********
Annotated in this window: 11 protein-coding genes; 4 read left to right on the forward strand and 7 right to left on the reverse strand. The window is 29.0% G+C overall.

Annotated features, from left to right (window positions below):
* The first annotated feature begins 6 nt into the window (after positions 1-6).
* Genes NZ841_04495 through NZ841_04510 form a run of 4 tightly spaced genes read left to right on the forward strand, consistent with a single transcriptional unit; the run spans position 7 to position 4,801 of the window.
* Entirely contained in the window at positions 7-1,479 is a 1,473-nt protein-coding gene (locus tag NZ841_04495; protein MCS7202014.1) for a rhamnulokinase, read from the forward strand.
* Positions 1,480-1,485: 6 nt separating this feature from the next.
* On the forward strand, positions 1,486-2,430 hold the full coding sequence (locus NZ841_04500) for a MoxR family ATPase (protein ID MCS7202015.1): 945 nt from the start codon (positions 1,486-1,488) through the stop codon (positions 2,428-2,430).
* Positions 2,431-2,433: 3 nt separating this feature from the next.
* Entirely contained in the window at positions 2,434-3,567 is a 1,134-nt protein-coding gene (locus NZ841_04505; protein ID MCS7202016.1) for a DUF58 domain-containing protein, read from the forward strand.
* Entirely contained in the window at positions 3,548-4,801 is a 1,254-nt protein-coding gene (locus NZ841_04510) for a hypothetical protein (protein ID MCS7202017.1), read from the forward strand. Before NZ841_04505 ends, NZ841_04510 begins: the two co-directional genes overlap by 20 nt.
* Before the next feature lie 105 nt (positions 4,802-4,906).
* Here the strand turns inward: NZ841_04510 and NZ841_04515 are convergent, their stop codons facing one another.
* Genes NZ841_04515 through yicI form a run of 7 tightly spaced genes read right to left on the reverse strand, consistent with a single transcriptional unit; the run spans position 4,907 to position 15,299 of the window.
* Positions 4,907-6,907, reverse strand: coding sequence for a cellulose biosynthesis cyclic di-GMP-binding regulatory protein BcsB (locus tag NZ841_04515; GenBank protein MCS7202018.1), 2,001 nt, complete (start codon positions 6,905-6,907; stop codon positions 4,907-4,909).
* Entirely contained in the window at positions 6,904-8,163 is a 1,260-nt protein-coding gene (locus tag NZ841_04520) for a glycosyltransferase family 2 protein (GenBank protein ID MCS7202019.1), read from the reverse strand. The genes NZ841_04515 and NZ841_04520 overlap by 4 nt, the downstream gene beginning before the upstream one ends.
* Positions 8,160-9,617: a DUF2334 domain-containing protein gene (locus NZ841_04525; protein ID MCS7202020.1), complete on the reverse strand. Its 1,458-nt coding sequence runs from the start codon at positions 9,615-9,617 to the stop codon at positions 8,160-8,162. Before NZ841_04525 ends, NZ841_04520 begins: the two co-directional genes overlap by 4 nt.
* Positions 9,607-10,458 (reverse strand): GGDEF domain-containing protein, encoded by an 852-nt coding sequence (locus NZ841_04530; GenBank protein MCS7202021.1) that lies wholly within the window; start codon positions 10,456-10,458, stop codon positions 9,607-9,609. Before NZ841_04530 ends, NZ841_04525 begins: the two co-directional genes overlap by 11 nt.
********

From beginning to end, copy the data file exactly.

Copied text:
Annotated in this window: 11 protein-coding genes; 4 read left to right on the forward strand and 7 right to left on the reverse strand. The window is 29.0% G+C overall.

Annotated features, from left to right (window positions below):
* The first annotated feature begins 6 nt into the window (after positions 1-6).
* Genes NZ841_04495 through NZ841_04510 form a run of 4 tightly spaced genes read left to right on the forward strand, consistent with a single transcriptional unit; the run spans position 7 to position 4,801 of the window.
* Entirely contained in the window at positions 7-1,479 is a 1,473-nt protein-coding gene (locus tag NZ841_04495; protein MCS7202014.1) for a rhamnulokinase, read from the forward strand.
* Positions 1,480-1,485: 6 nt separating this feature from the next.
* On the forward strand, positions 1,486-2,430 hold the full coding sequence (locus NZ841_04500) for a MoxR family ATPase (protein ID MCS7202015.1): 945 nt from the start codon (positions 1,486-1,488) through the stop codon (positions 2,428-2,430).
* Positions 2,431-2,433: 3 nt separating this feature from the next.
* Entirely contained in the window at positions 2,434-3,567 is a 1,134-nt protein-coding gene (locus NZ841_04505; protein ID MCS7202016.1) for a DUF58 domain-containing protein, read from the forward strand.
* Entirely contained in the window at positions 3,548-4,801 is a 1,254-nt protein-coding gene (locus NZ841_04510) for a hypothetical protein (protein ID MCS7202017.1), read from the forward strand. Before NZ841_04505 ends, NZ841_04510 begins: the two co-directional genes overlap by 20 nt.
* Before the next feature lie 105 nt (positions 4,802-4,906).
* Here the strand turns inward: NZ841_04510 and NZ841_04515 are convergent, their stop codons facing one another.
* Genes NZ841_04515 through yicI form a run of 7 tightly spaced genes read right to left on the reverse strand, consistent with a single transcriptional unit; the run spans position 4,907 to position 15,299 of the window.
* Positions 4,907-6,907, reverse strand: coding sequence for a cellulose biosynthesis cyclic di-GMP-binding regulatory protein BcsB (locus tag NZ841_04515; GenBank protein MCS7202018.1), 2,001 nt, complete (start codon positions 6,905-6,907; stop codon positions 4,907-4,909).
* Entirely contained in the window at positions 6,904-8,163 is a 1,260-nt protein-coding gene (locus tag NZ841_04520) for a glycosyltransferase family 2 protein (GenBank protein ID MCS7202019.1), read from the reverse strand. The genes NZ841_04515 and NZ841_04520 overlap by 4 nt, the downstream gene beginning before the upstream one ends.
* Positions 8,160-9,617: a DUF2334 domain-containing protein gene (locus NZ841_04525; protein ID MCS7202020.1), complete on the reverse strand. Its 1,458-nt coding sequence runs from the start codon at positions 9,615-9,617 to the stop codon at positions 8,160-8,162. Before NZ841_04525 ends, NZ841_04520 begins: the two co-directional genes overlap by 4 nt.
* Positions 9,607-10,458 (reverse strand): GGDEF domain-containing protein, encoded by an 852-nt coding sequence (locus NZ841_04530; GenBank protein MCS7202021.1) that lies wholly within the window; start codon positions 10,456-10,458, stop codon positions 9,607-9,609. Before NZ841_04530 ends, NZ841_04525 begins: the two co-directional genes overlap by 11 nt.